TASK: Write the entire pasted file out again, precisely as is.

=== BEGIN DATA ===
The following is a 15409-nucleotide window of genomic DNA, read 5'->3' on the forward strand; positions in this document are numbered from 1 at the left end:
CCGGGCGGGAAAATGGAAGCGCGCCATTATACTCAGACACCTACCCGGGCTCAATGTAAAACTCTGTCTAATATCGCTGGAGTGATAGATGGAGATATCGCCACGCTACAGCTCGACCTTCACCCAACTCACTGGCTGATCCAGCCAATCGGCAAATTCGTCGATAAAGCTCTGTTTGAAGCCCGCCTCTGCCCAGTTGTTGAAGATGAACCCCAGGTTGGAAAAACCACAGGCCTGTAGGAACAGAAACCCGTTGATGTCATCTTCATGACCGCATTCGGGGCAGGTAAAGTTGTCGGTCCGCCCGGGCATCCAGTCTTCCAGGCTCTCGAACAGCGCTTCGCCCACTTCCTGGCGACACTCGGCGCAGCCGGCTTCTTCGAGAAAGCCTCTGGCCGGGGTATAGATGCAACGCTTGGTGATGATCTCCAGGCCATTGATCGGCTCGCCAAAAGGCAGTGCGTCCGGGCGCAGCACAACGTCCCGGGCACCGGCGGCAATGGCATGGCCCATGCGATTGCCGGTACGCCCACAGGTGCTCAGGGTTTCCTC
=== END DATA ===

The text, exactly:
The following is a 15409-nucleotide window of genomic DNA, read 5'->3' on the forward strand; positions in this document are numbered from 1 at the left end:
CCGGGCGGGAAAATGGAAGCGCGCCATTATACTCAGACACCTACCCGGGCTCAATGTAAAACTCTGTCTAATATCGCTGGAGTGATAGATGGAGATATCGCCACGCTACAGCTCGACCTTCACCCAACTCACTGGCTGATCCAGCCAATCGGCAAATTCGTCGATAAAGCTCTGTTTGAAGCCCGCCTCTGCCCAGTTGTTGAAGATGAACCCCAGGTTGGAAAAACCACAGGCCTGTAGGAACAGAAACCCGTTGATGTCATCTTCATGACCGCATTCGGGGCAGGTAAAGTTGTCGGTCCGCCCGGGCATCCAGTCTTCCAGGCTCTCGAACAGCGCTTCGCCCACTTCCTGGCGACACTCGGCGCAGCCGGCTTCTTCGAGAAAGCCTCTGGCCGGGGTATAGATGCAACGCTTGGTGATGATCTCCAGGCCATTGATCGGCTCGCCAAAAGGCAGTGCGTCCGGGCGCAGCACAACGTCCCGGGCACCGGCGGCAATGGCATGGCCCATGCGATTGCCGGTACGCCCACAGGTGCTCAGGGTTTCCTC